When I think of Time Wars, I immediately think of Doctor Who – the only survivor of the war between Gallifrey and the Daleks, not to mention a long-running and beloved BBC series. But Amal El-Mohtar and Max Gladstone’s THIS IS HOW YOU LOSE THE TIME WAR has an entirely different take on what a time war might look like. It’s not an easy book to describe: Literary sci-fi? Epistolary espionage? Absolutely bonkers romantic thriller? Even now, I’m not quite sure how to categorize it, except as “What You Should Read Next.”
THIS IS HOW YOU LOSE THE TIME WAR is told (mostly) in letters sent between Red and Blue, two agents on opposing sides of the Time War. They’re top-notch secret agents/assassins/weapons, each one the best their side has. Red is part of The Agency, a hyper-connected, tech-heavy society. Blue belongs to Garden, an organic mass consciousness. The time war plays out across the universe, across eons, with Red and Blue tweaking the tiniest of events to eke out victories in battles eons later and entire worlds away. The two sides, like the Capulets and Montagues, have been feuding forever, battling for supremacy, and both Red and Blue are loyal soldiers.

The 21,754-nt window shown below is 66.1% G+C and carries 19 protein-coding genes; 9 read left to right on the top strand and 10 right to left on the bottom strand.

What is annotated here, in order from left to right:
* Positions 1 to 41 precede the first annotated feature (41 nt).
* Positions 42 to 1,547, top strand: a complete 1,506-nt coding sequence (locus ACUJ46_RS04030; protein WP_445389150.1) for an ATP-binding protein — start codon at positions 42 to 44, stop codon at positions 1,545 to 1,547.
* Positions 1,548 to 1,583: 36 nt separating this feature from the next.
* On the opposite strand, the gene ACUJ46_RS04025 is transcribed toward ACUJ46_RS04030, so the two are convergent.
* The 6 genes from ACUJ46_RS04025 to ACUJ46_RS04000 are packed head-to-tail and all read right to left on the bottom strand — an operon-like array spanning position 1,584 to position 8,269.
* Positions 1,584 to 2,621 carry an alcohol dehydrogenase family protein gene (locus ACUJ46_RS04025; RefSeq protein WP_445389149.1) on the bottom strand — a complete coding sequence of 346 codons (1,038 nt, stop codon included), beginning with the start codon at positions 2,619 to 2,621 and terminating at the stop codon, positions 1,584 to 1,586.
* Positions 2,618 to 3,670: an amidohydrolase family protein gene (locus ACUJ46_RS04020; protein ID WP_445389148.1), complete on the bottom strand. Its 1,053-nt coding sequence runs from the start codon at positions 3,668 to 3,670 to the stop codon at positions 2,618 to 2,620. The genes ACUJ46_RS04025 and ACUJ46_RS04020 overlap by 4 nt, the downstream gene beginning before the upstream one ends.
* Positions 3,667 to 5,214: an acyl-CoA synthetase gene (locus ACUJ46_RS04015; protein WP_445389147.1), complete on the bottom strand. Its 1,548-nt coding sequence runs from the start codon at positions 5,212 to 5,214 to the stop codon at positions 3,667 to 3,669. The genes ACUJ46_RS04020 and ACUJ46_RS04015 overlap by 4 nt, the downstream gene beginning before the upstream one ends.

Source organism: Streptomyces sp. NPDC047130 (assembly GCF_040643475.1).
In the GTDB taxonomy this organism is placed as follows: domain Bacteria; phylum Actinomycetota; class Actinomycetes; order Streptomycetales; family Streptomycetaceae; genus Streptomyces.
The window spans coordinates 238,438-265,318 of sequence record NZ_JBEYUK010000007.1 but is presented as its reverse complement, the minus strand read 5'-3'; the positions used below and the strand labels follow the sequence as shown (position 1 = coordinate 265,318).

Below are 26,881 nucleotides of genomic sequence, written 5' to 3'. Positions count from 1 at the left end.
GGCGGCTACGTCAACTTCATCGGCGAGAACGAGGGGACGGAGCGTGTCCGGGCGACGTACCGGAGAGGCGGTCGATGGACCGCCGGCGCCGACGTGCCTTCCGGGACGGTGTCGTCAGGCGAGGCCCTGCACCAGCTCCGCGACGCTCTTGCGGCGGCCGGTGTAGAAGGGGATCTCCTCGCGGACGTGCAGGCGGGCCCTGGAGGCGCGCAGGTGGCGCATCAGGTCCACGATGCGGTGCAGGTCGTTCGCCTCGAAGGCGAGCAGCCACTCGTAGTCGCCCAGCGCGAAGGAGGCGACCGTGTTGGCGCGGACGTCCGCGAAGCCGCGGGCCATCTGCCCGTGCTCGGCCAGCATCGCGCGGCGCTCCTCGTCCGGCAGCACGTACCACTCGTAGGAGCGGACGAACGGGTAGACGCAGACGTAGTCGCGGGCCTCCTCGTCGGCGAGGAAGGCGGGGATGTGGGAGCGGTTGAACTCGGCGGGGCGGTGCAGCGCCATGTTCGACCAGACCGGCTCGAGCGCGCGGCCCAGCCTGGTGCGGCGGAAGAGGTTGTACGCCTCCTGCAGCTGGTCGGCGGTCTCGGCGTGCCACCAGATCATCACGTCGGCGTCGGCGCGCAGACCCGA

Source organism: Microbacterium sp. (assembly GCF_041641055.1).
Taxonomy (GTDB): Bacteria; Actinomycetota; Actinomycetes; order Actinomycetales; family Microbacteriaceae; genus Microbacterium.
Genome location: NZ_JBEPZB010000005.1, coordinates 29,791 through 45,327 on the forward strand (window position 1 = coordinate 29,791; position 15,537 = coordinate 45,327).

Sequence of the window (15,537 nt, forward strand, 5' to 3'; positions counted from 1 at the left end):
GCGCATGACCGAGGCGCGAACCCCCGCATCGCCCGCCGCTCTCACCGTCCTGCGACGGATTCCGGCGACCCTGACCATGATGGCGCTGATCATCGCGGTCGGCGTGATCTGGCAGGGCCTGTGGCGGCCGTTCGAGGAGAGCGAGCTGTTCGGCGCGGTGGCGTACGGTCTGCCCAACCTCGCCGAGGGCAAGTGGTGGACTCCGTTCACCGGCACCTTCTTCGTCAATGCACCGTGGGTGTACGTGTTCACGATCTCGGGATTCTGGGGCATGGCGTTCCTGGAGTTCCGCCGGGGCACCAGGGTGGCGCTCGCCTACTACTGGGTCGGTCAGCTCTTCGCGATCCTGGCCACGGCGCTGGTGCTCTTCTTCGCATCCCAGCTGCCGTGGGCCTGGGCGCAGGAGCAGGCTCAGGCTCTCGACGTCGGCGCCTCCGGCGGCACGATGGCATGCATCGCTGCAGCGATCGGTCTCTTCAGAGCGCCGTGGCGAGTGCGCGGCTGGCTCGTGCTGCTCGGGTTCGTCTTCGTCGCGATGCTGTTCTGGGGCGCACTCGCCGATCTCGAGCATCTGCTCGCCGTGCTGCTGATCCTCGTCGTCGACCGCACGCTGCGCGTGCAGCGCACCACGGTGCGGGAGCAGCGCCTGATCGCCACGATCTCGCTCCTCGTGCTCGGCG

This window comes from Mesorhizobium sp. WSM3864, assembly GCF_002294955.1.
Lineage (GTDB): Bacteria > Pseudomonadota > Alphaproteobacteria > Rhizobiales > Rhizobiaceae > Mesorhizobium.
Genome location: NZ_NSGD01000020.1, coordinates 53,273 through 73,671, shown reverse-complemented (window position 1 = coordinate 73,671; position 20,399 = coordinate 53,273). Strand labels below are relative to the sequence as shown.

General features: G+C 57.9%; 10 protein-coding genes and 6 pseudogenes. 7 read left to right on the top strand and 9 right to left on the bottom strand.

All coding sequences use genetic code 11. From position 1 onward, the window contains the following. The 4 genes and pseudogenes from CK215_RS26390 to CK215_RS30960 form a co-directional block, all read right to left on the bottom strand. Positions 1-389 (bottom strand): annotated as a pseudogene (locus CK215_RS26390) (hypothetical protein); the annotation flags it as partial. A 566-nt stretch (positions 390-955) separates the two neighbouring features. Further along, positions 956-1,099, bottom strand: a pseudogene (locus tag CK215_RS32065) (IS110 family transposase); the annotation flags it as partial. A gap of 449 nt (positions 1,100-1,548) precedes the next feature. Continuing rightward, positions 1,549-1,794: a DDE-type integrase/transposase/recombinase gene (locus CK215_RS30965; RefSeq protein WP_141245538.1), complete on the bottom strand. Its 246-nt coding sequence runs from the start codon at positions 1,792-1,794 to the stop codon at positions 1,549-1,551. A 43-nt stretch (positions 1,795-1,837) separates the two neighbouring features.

Until they’re not.
Until the taunting letters they leave each other, scattered through time and space, become less about one-upping their counterpart and more about finding a kindred soul.
And then the fun begins. Not only do we watch Red and Blue find each other, but they find themselves. They begin to uncover what makes them individuals amid their massive regimes, and begin to imagine what their lives could be like outside the confines of a brutal, eternal war. Assuming, of course, they can survive.
I don’t want to tell you too much about the book —- part of its joy is piecing everything together, all the myriad clues and echoes and allusions woven throughout. Part of it is just the sheer delight of the crisp, vivid language, and the inventiveness of Red and Blue’s letters, hidden in tree rings and tea leaves and owl pellets. Part of it is the increasing tension, the sense of danger ramping up as these two characters grow ever more dear to each other. (Sure, they’re murderous super-soldier secret agents, but you can’t help hoping they’ll make it work.) And part is the elegance of the world-building, illustrating exactly how a time war works without making you sit through clunky exposition.
Instead of spoilers, I’ll simply say that THIS IS HOW YOU LOSE THE TIME WAR is not like any other book I have read in recent memory. It’s also one I intend to read again and again. Even if you’re not generally a fan of science fiction, even if you’ve never seen an episode of Doctor Who and wouldn’t know a Dalek from a Dalmatian, this brilliant, beautiful, surprising book is absolutely worth your time.